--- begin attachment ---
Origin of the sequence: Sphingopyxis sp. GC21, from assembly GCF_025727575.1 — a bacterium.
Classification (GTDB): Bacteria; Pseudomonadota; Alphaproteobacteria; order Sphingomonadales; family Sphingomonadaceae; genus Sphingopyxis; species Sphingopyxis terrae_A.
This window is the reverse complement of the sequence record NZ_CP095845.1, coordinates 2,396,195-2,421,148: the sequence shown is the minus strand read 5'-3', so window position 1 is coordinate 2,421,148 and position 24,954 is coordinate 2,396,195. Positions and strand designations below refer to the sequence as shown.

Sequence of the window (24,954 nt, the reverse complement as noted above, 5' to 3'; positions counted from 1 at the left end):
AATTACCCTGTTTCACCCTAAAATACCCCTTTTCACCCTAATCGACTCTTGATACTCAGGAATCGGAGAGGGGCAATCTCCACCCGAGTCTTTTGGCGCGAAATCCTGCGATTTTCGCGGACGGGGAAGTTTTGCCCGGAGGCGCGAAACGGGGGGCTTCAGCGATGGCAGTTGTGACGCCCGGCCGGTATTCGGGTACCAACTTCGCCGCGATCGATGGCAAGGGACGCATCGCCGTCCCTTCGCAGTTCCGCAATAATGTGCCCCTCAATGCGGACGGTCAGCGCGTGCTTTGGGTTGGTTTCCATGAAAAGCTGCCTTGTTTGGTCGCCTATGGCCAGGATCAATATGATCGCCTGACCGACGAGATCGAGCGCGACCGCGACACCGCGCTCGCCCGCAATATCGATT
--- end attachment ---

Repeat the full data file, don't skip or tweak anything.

Origin of the sequence: Sphingopyxis sp. GC21, from assembly GCF_025727575.1 — a bacterium.
Classification (GTDB): Bacteria; Pseudomonadota; Alphaproteobacteria; order Sphingomonadales; family Sphingomonadaceae; genus Sphingopyxis; species Sphingopyxis terrae_A.
This window is the reverse complement of the sequence record NZ_CP095845.1, coordinates 2,396,195-2,421,148: the sequence shown is the minus strand read 5'-3', so window position 1 is coordinate 2,421,148 and position 24,954 is coordinate 2,396,195. Positions and strand designations below refer to the sequence as shown.

Sequence of the window (24,954 nt, the reverse complement as noted above, 5' to 3'; positions counted from 1 at the left end):
AATTACCCTGTTTCACCCTAAAATACCCCTTTTCACCCTAATCGACTCTTGATACTCAGGAATCGGAGAGGGGCAATCTCCACCCGAGTCTTTTGGCGCGAAATCCTGCGATTTTCGCGGACGGGGAAGTTTTGCCCGGAGGCGCGAAACGGGGGGCTTCAGCGATGGCAGTTGTGACGCCCGGCCGGTATTCGGGTACCAACTTCGCCGCGATCGATGGCAAGGGACGCATCGCCGTCCCTTCGCAGTTCCGCAATAATGTGCCCCTCAATGCGGACGGTCAGCGCGTGCTTTGGGTTGGTTTCCATGAAAAGCTGCCTTGTTTGGTCGCCTATGGCCAGGATCAATATGATCGCCTGACCGACGAGATCGAGCGCGACCGCGACACCGCGCTCGCCCGCAATATCGATT